The best stories have the power to break through information overload. But evidence indicates this is a tall order. Microsoft once suggested people will only give the hordes of stimuli they face every day – be it billboards on the highway or digital ads – a mere eight seconds’ time. Other things, like works of art in a museum, still tend to get less than 30 (though there’s evidence this is enough time for viewers to be moved by a piece).
Our collective attention span has undoubtedly shortened in the last few decades. And we are bombarded with so many options, it can become confusing to know what truly deserves our time. The guilt many of us feel about it could be unnecessary. If something really isn’t interesting, why should anyone pay attention?
In public relations, we are vulnerable to thinking it’s obvious to others how great our clients or employers are. To mitigate this bias, I build stories the same way I would set the scene for a friend about something that happened to me that day, bringing an event to life by appealing to as many senses as possible. The goal is to make the public feel, not simply know, something about a client (or whomever or whatever it is we’re sharing about).
Research tells us the human brain is hardwired for stories. Neuroeconomist Paul Zak observes that “personal and emotionally compelling” narratives stimulate the release of oxytocin, the neurochemical responsible for empathy, opening a powerful conduit for information. Everything from press releases to blog posts and website copy can and should be harnessed to “hack” the brain’s oxytocin system.
This isn’t about padding or sensationalizing. Instead, the art of telling a good story is showing why each piece of news or stage of a client’s development matters personally to an audience.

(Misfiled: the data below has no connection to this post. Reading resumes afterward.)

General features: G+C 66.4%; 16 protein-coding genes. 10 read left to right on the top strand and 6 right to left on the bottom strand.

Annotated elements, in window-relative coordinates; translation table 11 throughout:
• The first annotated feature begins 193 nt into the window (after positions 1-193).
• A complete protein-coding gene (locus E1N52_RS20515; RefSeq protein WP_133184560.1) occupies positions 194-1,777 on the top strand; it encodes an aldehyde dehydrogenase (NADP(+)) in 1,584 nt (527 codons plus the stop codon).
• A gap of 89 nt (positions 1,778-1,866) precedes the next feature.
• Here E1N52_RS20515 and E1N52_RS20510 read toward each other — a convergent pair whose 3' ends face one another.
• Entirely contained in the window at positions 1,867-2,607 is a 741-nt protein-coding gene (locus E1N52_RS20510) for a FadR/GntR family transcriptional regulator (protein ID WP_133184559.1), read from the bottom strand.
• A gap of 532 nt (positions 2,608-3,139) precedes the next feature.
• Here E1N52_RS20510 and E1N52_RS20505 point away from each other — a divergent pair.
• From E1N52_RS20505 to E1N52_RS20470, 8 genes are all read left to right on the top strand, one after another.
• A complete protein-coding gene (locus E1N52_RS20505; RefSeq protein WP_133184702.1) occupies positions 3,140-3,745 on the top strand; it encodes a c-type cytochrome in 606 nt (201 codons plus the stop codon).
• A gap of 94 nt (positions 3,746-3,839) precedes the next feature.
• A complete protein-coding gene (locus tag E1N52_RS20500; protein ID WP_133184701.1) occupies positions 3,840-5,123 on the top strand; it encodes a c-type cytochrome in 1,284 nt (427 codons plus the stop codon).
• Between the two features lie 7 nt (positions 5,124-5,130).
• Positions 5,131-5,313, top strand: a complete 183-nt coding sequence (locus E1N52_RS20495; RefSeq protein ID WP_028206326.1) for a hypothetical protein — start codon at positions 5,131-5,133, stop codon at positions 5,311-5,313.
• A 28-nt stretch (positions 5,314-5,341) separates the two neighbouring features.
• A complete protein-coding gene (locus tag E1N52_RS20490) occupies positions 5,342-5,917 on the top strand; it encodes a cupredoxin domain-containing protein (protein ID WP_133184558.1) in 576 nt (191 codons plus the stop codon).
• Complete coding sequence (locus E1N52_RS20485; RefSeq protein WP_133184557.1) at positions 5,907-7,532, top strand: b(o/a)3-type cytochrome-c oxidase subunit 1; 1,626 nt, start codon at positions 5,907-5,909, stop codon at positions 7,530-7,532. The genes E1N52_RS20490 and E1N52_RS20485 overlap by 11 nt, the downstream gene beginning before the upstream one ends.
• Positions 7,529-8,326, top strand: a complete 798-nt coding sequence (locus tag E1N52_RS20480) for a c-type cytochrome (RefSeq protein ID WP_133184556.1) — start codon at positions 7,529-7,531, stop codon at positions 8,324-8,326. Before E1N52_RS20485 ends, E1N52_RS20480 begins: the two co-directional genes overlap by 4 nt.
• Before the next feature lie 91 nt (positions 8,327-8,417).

Citigroup executive Ray McGuire is a candidate for the 2021 mayoral election in New York City. McGuire’s growing campaign drew attention in December for a campaign ad featuring a narration by film director Spike Lee. Cameos aside, its most compelling element wasn’t so much Lee’s voice as a theme the ad introduced: running.
McGuire jogged four or five miles around the city during filming, interspersed with stills and video of New York and its citizens during the COVID-19 pandemic. When he took over the narrative to speak about his childhood, a boy playing McGuire was also shown running to school and through his neighborhood. The message was clear. Running – both figuratively and literally – takes perseverance, consistency and strength to push through challenges. If McGuire wanted to creatively show he was tough enough to take on this role, the symbolism was powerful.
There are several takeaways here. The use of multimedia in communications is clearly valuable in building a story. Visual content is more engaging with audiences and can help relieve demands placed on target audiences and pitch-weary journalists. In addition, the length of time a creator is asking from their audience should be limited to what is needed to convey the point, and nothing more. “Short and sweet” is a highly applicable phrase to PR and marketing.
By far, the biggest conclusion is that people best understand what they feel connected to. Professionals need to find ways to bring even the everyday and the simple to life. The future of storytelling in PR, or how we “break through,” is about grounding communication decisions in empathy and connecting audiences to the bigger picture, beyond the hard facts.
This article originally appeared in PRSA Strategies & Tactics.